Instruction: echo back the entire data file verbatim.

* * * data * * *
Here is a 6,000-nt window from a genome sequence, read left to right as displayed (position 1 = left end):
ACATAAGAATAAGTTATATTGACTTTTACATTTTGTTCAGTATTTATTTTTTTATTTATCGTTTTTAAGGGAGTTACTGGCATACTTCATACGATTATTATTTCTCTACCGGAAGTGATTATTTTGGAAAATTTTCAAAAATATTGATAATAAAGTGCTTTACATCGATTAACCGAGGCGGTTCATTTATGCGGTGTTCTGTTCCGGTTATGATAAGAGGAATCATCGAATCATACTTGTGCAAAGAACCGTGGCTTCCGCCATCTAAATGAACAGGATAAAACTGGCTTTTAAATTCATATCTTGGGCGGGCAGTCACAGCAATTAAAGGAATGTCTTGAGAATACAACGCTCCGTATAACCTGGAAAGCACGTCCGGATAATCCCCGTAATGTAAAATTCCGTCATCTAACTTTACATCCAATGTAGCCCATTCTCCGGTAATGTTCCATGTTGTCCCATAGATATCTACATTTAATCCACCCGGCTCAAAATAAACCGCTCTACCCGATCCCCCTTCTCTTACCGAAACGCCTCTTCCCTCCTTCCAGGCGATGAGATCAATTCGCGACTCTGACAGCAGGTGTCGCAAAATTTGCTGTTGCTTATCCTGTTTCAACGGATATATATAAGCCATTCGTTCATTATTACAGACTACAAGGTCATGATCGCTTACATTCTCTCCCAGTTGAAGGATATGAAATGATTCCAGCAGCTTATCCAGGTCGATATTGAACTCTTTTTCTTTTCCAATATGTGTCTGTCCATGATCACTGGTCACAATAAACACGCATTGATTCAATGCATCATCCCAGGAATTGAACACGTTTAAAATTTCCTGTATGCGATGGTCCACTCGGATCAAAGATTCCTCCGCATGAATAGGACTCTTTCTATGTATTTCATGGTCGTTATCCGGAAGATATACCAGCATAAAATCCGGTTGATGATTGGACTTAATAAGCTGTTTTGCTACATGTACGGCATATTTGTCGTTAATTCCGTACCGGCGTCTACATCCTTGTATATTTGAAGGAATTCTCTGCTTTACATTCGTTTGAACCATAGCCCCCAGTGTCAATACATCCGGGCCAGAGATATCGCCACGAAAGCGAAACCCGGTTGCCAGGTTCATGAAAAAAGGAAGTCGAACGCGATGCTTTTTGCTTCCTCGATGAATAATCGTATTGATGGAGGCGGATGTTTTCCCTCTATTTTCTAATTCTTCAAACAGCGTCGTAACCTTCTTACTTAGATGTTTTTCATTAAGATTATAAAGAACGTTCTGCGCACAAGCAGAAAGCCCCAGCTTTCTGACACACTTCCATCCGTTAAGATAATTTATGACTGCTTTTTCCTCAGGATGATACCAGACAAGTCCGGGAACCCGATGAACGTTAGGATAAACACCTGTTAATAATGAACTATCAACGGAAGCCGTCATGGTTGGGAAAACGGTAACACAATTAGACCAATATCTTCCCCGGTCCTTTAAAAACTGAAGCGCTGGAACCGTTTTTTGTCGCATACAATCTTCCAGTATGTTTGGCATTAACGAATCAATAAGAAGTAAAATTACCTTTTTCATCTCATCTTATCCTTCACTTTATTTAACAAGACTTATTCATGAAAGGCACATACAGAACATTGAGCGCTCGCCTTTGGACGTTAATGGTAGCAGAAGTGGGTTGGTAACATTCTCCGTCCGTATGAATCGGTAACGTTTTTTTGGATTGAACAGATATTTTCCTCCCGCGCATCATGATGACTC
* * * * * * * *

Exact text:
Here is a 6,000-nt window from a genome sequence, read left to right as displayed (position 1 = left end):
ACATAAGAATAAGTTATATTGACTTTTACATTTTGTTCAGTATTTATTTTTTTATTTATCGTTTTTAAGGGAGTTACTGGCATACTTCATACGATTATTATTTCTCTACCGGAAGTGATTATTTTGGAAAATTTTCAAAAATATTGATAATAAAGTGCTTTACATCGATTAACCGAGGCGGTTCATTTATGCGGTGTTCTGTTCCGGTTATGATAAGAGGAATCATCGAATCATACTTGTGCAAAGAACCGTGGCTTCCGCCATCTAAATGAACAGGATAAAACTGGCTTTTAAATTCATATCTTGGGCGGGCAGTCACAGCAATTAAAGGAATGTCTTGAGAATACAACGCTCCGTATAACCTGGAAAGCACGTCCGGATAATCCCCGTAATGTAAAATTCCGTCATCTAACTTTACATCCAATGTAGCCCATTCTCCGGTAATGTTCCATGTTGTCCCATAGATATCTACATTTAATCCACCCGGCTCAAAATAAACCGCTCTACCCGATCCCCCTTCTCTTACCGAAACGCCTCTTCCCTCCTTCCAGGCGATGAGATCAATTCGCGACTCTGACAGCAGGTGTCGCAAAATTTGCTGTTGCTTATCCTGTTTCAACGGATATATATAAGCCATTCGTTCATTATTACAGACTACAAGGTCATGATCGCTTACATTCTCTCCCAGTTGAAGGATATGAAATGATTCCAGCAGCTTATCCAGGTCGATATTGAACTCTTTTTCTTTTCCAATATGTGTCTGTCCATGATCACTGGTCACAATAAACACGCATTGATTCAATGCATCATCCCAGGAATTGAACACGTTTAAAATTTCCTGTATGCGATGGTCCACTCGGATCAAAGATTCCTCCGCATGAATAGGACTCTTTCTATGTATTTCATGGTCGTTATCCGGAAGATATACCAGCATAAAATCCGGTTGATGATTGGACTTAATAAGCTGTTTTGCTACATGTACGGCATATTTGTCGTTAATTCCGTACCGGCGTCTACATCCTTGTATATTTGAAGGAATTCTCTGCTTTACATTCGTTTGAACCATAGCCCCCAGTGTCAATACATCCGGGCCAGAGATATCGCCACGAAAGCGAAACCCGGTTGCCAGGTTCATGAAAAAAGGAAGTCGAACGCGATGCTTTTTGCTTCCTCGATGAATAATCGTATTGATGGAGGCGGATGTTTTCCCTCTATTTTCTAATTCTTCAAACAGCGTCGTAACCTTCTTACTTAGATGTTTTTCATTAAGATTATAAAGAACGTTCTGCGCACAAGCAGAAAGCCCCAGCTTTCTGACACACTTCCATCCGTTAAGATAATTTATGACTGCTTTTTCCTCAGGATGATACCAGACAAGTCCGGGAACCCGATGAACGTTAGGATAAACACCTGTTAATAATGAACTATCAACGGAAGCCGTCATGGTTGGGAAAACGGTAACACAATTAGACCAATATCTTCCCCGGTCCTTTAAAAACTGAAGCGCTGGAACCGTTTTTTGTCGCATACAATCTTCCAGTATGTTTGGCATTAACGAATCAATAAGAAGTAAAATTACCTTTTTCATCTCATCTTATCCTTCACTTTATTTAACAAGACTTATTCATGAAAGGCACATACAGAACATTGAGCGCTCGCCTTTGGACGTTAATGGTAGCAGAAGTGGGTTGGTAACATTCTCCGTCCGTATGAATCGGTAACGTTTTTTTGGATTGAACAGATATTTTCCTCCCGCGCATCATGATGACTC